by Nick Michelioudakis
A couple of days ago, a colleague, (Marek Kiczkowiak) posted something on the IATEFL Facebook group about why someone should have to be a member in order to present at the conference (click here to see the thread). Countless comments followed, but there was one by Joel Josephson which interests me here.
It read ‘They want your money, all the rest is BS. It’s also bad education’. Some were surprised about why I ‘liked’ the reply at the time, despite the fact that I think it is somewhat unfair; the thing is – and this is what I would like to argue here – that we need people like Joel.
Watch this 2-min clip (click here). It shows the famous line experiment by Solomon Asch. The study I am going to describe here (Nemeth & Childs 1988) is very similar to the original, but there is a tweak in the second condition. So imagine you have agreed to take part in a study…
You join a group of another three people (what you don’t know of course is that the others are stooges). You are the last in line. The researcher projects a slide on the screen and asks what colour it is. It is obviously blue. All three people say ‘blue’ and so do you. The process is repeated 20 times.
Each time the slide is a different shade of ‘blue’ and everyone agrees. Then you all have a little break and you join some new people (again stooges) for another round. This time the first slide is red.
To your amazement, the first person says ‘orange’ – and so does the second and the third! And this is repeated 20 times! What do you say? Well, in the experiment, just as in the original Asch study, most people actually succumb to group pressure and say ‘orange’ 14 out of 20 times – despite the fact that they can clearly see the slides are red. But what if things were a little different?
Again imagine you have been invited to take part in a study, you join another three people (who are in fact the researcher’s assistants) and you sit through the first series of blue slides. This time however, there is a crazy guy among the other three; there may be something wrong with his eyes, but every single time when asked what colour the slide is, he says ‘green’.
The others of course say ‘blue’ and so do you, but the crazy guy carries on regardless. There follows a break and, just as in the first condition, you join another three people (stooges once again). The researcher projects a red slide and, one after the other, all three of your group mates say ‘orange’. And this happens 20 times in a row with different shades of red. What do you say? Amazingly, this time the actual subjects defied the majority calling out ‘red’ 17 times out of 20.
It is important to note here that in the study above, people did not actually know the others and would never see them again. Imagine how much greater social pressure is in the school you work in, or within the community you would like to belong to.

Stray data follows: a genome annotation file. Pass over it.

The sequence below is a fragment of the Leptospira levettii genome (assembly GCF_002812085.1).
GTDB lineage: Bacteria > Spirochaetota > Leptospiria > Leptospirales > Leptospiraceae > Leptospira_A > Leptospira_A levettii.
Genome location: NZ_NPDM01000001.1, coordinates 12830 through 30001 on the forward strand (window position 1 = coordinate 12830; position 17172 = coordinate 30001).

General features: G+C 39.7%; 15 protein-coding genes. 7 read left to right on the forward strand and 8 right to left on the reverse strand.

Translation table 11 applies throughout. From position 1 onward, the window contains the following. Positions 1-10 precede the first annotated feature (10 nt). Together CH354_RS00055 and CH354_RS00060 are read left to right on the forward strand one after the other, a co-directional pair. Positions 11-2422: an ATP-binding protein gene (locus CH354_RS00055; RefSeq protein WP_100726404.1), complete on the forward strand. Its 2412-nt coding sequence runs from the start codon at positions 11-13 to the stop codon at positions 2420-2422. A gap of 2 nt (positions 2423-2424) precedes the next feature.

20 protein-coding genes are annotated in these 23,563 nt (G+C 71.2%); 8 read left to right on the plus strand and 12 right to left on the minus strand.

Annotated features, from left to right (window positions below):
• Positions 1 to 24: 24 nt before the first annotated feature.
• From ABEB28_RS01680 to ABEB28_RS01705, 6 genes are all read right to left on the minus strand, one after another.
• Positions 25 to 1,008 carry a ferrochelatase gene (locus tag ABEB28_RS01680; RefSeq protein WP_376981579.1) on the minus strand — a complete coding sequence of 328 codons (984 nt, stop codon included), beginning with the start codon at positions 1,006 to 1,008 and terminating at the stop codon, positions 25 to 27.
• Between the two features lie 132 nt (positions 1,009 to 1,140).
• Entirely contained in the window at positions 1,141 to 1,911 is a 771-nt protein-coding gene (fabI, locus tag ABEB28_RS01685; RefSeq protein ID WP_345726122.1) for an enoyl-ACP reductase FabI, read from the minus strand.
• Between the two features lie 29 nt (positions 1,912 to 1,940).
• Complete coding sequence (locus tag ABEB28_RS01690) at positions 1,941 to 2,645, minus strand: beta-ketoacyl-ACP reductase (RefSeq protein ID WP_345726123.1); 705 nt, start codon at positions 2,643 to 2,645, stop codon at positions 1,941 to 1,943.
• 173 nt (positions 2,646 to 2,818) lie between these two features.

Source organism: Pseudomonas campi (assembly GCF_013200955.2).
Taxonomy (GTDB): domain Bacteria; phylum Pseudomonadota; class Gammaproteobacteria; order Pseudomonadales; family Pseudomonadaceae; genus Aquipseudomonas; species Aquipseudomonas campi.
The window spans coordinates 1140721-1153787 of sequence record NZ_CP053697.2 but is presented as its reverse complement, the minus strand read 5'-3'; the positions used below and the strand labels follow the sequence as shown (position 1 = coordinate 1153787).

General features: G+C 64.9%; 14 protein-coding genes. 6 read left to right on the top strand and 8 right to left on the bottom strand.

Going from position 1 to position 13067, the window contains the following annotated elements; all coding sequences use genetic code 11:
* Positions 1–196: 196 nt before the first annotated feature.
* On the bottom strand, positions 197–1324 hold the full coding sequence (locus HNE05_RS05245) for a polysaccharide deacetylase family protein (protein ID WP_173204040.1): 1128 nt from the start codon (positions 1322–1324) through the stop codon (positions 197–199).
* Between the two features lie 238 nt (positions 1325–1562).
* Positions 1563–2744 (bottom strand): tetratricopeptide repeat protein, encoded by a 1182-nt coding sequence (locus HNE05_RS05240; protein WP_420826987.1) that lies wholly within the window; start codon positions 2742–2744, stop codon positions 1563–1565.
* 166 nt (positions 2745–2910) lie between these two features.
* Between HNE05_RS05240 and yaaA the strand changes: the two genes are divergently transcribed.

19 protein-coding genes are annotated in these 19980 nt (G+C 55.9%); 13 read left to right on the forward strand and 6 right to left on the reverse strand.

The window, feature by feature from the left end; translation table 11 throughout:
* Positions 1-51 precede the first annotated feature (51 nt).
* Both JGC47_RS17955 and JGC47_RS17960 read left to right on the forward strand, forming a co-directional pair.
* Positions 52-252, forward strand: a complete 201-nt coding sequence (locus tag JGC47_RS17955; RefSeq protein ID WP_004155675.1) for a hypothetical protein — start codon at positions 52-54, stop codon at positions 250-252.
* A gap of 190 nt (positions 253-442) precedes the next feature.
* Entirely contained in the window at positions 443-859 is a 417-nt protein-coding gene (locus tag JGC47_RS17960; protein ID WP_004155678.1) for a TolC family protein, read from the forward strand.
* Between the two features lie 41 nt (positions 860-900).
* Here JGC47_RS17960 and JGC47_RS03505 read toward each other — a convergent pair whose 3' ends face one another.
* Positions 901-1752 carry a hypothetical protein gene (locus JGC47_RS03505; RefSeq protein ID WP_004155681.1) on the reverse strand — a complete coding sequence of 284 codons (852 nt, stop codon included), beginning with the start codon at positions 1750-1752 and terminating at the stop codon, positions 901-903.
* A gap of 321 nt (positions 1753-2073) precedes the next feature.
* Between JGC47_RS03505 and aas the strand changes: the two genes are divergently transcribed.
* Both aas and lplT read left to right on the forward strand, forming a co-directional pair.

The title of the study (‘Modelling courage: The role of dissent in fostering independence’) perfectly captures the take-away. We need such people. We need dissenters. We need people who will not toe the party line but will question authority and the status quo. Even if these dissenters can sometimes be difficult individuals with axes and miscellaneous other implements to grind and with various chips on either shoulder. Even if they are just doing it in order to show off (Interestingly, in my experience most such people tend to be men… ). And the reason we need these people is that dissenters make it easier for others to speak their mind. Dissenters legitimise dissent.
Does this really matter?:
It seems that it does (click here for a very persuasive 10-min TED talk by M. Heffernan). In a business context, studies have shown that 85% of workers felt unable to raise an issue or concern to their bosses, even though they felt the issue was important (Milliken 2003). So serious is this problem in fact, that a manager has made it a habit to have a ‘plant’ during meetings, a confederate whose sole job is to raise awkward questions; this ‘pops the cork’ and shows the others it is safe to disagree. Excellent! (Heath & Heath 2017 – p. 191)
- Heath, C. & Heath, D. (2017) The Power of Moments. London: Bantam Press
- Heffernan, M. (2015) Beyond Measure. London: TED Books
- Milliken, F. J. (2003). An Exploratory Study of Employee Silence: Issues that Employees Don’t Communicate Upward and Why. Journal of Management Studies, Wiley Blackwell, vol. 40(6), 1453-1476
- Nemeth, C., & Chiles, C. (1988). Modelling courage: The role of dissent in fostering independence. European Journal of Social Psychology, 18(3), 275-280